My sister Caitlin sleeps on the couch across from me, unwilling to leave my side in favor of a more comfortable bed. I am curled into my favorite chair which has been reupholstered from scratchy gold fabric to a smooth, dull rose over the years. It has taken on some major creaks, but still holds me no matter how tall I grow. I am silent, listening to the crackling of the coals and the tick-tock-tick of the clock on the mantle. “HAKUNA MATATA – THE O’CONNELLS” says the sign on top of the fireplace, and tonight with the big dipper rising over the giant fir tree and my whole family sleeping under this simple cabin roof, I almost believe it. It has been raining on the Sacandaga Lake for the past four days. It always rains when I need to move through something. I needed it to rain more than I needed anything in the world.
When it started coming down in sheets a few days ago, I put down my glass of wine and threw off my shirt. In a sports bra I stood on the deck, palms up, eyes closed. My friend Steph found me there, and she flung her arms around me and held tight and we stood like that for a long time. When I turned and looked at her through the rain, we were both crying.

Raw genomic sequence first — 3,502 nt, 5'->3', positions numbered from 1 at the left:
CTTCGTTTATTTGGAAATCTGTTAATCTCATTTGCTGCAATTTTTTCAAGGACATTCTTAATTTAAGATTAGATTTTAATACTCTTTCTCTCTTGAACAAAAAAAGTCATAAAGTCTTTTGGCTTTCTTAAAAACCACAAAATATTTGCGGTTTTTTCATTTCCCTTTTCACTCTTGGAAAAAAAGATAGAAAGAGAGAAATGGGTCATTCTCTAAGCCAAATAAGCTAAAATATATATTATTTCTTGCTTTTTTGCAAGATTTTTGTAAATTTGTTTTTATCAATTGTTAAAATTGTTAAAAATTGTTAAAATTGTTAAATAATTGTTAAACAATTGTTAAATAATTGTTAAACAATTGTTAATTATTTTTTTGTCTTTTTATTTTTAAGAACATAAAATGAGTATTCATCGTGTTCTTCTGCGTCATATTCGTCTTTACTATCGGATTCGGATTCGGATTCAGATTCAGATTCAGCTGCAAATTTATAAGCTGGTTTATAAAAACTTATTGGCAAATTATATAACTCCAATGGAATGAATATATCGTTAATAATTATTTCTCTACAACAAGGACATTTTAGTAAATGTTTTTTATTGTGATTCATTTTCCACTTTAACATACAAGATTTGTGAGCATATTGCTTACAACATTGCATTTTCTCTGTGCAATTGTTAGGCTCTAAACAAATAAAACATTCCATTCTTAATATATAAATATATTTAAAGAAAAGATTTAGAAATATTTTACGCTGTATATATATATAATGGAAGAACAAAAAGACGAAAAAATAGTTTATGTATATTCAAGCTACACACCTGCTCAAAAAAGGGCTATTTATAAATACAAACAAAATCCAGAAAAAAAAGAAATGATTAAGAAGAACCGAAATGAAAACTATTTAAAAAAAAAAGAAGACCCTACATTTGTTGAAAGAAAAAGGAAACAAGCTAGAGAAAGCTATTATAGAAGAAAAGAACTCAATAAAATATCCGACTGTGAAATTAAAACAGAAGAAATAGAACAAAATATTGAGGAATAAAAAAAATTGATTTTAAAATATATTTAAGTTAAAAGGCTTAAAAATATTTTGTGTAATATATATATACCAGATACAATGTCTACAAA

I have done my fair share of leaving, but this time feels different. I have been trying to figure out why it feels so important to say goodbye. My goodbyes have been long and varied; full of depth and hugs and love and pain, hard letters and important letters and wise letters and sad letters, weddings, mountains, fireside ukulele, laughter and ocean spray, dogs and redwood trees, blanket mazes and goat cheese and dancing in the kitchen. Why, if I am only leaving for four months, do I hug people like I won’t see them again for a long time? Why do they hug me back the same way? Why does my soul feel the saddest it’s ever been, and also the happiest? (Why do I wake up each day with this many question marks in my heart?)
It is not the amount of time, but the amount of change I will undergo that feels significant.
Petronella, I am the most ready and the least ready I have ever been in my life.